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Does PCOS Impact Fertility?

Let’s start with two startling coincidental facts:

Although PCOS doesn’t necessarily mean that you can’t get pregnant, according to the Centers for Disease Control and Prevention, it is the most common cause of women’s infertility. Fortunately, PCOS is highly treatable. 

Marsha D. Bornt, MD, Donna Lamson, CRNP, MSN, WHNP-BC, and their team at Apple Hill Gynecology, in York, Pennsylvania, have years of experience in helping women cope with PCOS and fertility issues. We’re sharing our knowledge about PCOS and infertility to help you understand these conditions, so you can get the help you need. 

About PCOS

PCOS occurs when a hormonal imbalance creates problems in your ovaries. A healthy ovary releases a mature egg once during each menstrual cycle. As you approach ovulation, follicles form. At the midpoint of your cycle, a surge of luteinizing hormone causes one of the follicles to mature into an egg and be released into the Fallopian tubes. The remaining follicles disintegrate, and your body absorbs them.

The hormonal imbalance interferes with egg maturation and release. Your egg may not mature correctly, or your ovary may not release the egg cell. Additionally, the follicles may not disintegrate and form multiple cysts on your ovaries. PCOS can also make your periods irregular, which contributes to fertility issues. 

How PCOS affects fertility

Several steps need to happen in a specific timeline for conception to occur. The first of those critical steps is the release of the egg cell. If your ovaries don’t release mature, viable eggs, you won’t be able to get pregnant.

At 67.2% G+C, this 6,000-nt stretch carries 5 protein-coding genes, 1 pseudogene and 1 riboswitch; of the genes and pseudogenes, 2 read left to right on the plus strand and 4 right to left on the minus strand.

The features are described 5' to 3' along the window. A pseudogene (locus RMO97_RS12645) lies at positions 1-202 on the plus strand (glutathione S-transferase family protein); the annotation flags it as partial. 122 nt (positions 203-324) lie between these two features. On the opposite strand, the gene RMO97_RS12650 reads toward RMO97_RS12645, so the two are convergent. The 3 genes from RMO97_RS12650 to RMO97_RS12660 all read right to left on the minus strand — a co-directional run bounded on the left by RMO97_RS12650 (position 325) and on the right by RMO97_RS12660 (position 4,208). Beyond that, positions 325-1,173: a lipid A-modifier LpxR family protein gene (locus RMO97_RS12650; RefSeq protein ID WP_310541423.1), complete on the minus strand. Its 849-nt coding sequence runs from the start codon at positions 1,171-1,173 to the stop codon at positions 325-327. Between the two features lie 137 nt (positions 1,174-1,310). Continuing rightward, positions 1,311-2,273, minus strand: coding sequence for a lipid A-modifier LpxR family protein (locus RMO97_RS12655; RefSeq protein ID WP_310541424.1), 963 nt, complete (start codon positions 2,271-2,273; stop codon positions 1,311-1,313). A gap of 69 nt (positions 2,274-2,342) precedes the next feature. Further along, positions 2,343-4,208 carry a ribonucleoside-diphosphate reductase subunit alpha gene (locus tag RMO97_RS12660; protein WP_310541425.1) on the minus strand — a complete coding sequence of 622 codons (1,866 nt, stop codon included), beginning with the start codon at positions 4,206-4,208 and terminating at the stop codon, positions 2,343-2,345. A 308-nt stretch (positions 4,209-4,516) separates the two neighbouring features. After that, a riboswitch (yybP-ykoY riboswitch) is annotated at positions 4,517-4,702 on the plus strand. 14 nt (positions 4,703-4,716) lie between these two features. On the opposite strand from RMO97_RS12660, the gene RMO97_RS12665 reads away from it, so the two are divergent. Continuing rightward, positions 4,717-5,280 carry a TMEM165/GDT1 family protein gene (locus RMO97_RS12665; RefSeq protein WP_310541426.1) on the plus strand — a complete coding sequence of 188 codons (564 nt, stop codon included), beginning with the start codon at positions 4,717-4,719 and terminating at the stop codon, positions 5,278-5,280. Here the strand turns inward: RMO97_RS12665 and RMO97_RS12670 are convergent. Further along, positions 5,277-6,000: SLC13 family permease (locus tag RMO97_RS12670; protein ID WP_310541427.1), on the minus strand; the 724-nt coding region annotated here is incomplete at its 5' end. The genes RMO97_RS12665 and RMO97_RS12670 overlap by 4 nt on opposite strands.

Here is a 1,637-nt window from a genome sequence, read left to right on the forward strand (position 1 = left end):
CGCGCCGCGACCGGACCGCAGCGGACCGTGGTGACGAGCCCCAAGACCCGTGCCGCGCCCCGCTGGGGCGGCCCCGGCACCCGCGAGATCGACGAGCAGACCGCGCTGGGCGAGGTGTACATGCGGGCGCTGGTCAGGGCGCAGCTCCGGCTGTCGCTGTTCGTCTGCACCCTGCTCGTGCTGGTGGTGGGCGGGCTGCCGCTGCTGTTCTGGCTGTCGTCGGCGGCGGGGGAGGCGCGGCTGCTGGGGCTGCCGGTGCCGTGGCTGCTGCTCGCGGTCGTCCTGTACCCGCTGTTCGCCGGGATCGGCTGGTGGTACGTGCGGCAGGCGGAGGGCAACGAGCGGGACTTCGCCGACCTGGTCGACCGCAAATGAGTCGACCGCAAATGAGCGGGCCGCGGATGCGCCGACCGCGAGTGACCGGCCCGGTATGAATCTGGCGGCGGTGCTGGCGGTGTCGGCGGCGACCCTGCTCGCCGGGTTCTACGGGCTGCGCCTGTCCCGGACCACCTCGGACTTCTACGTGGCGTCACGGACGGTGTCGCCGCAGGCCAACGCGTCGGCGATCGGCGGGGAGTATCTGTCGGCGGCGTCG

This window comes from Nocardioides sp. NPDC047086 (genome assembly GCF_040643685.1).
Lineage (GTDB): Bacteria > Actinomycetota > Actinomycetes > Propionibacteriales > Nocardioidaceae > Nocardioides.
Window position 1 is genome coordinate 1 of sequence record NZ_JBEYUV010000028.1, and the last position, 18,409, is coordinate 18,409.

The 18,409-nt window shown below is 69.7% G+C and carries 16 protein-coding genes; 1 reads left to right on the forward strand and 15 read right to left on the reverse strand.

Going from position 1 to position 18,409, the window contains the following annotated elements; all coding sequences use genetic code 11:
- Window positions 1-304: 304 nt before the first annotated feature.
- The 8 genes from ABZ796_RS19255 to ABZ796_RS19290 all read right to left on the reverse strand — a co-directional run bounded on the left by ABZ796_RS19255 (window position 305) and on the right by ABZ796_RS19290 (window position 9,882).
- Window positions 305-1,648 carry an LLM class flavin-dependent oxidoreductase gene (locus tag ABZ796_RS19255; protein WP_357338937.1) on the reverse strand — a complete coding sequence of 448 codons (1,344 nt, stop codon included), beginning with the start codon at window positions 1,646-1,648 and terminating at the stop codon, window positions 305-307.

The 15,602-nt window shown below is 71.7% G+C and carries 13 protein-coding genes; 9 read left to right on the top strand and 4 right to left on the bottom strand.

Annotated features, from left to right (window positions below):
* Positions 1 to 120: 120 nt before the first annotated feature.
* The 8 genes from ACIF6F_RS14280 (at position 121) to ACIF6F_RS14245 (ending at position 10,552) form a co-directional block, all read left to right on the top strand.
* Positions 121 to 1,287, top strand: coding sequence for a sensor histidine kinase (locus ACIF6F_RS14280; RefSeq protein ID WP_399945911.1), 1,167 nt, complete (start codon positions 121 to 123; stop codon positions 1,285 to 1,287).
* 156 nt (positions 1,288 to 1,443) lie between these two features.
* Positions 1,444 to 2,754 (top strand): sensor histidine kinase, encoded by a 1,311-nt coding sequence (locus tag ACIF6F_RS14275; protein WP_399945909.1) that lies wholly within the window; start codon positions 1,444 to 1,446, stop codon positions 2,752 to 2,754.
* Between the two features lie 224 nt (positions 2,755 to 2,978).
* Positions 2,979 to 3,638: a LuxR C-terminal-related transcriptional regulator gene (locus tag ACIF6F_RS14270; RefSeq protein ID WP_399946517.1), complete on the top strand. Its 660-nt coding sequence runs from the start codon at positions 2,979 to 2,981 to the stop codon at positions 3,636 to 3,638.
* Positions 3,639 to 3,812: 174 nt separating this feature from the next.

When to talk to a doctor about infertility

In most cases, if you’re under the age of 35, you should talk to your trusted gynecologist about fertility issues after a year of unsuccessful trying. If you’re 35 or older, you should make an appointment after six months of not getting or staying pregnant. 

Our team of compassionate and experienced women’s health providers gives thorough exams and consultations to assess your health and fertility. We review your medical history and lifestyle before completing a pelvic exam and ordering blood work. We may also use additional tests such as ultrasounds or hysteroscopy to examine your reproductive organs for signs of PCOS and other issues that could interfere with fertility.

Your partner should also have a fertility workup. Infertility issues aren’t just women’s health problems — approximately a third of infertility cases are the result of male infertility.  

PCOS treatments

If PCOS is the root cause of your fertility problems, we explain your treatment options. Though hormonal birth control won’t be the right answer if you’re trying to get pregnant, we can also prescribe anti-androgen medicines and Metformin, which can help regulate your menstrual cycle. You may also benefit from a Clomid prescription to help you ovulate.

We can also teach you how to track your cycle and identify your most fertile times of the month. Our team can also help you lose weight and improve your overall health, which also helps support a regular menstrual cycle. 

When medication and lifestyle changes don’t help, you may need surgery to correct thickened ovarian shells or in vitro fertilization.  

Call our office, or make an appointment online if you have any concerns about PCOS or fertility. Our team is on hand to help you optimize your health and fertility.

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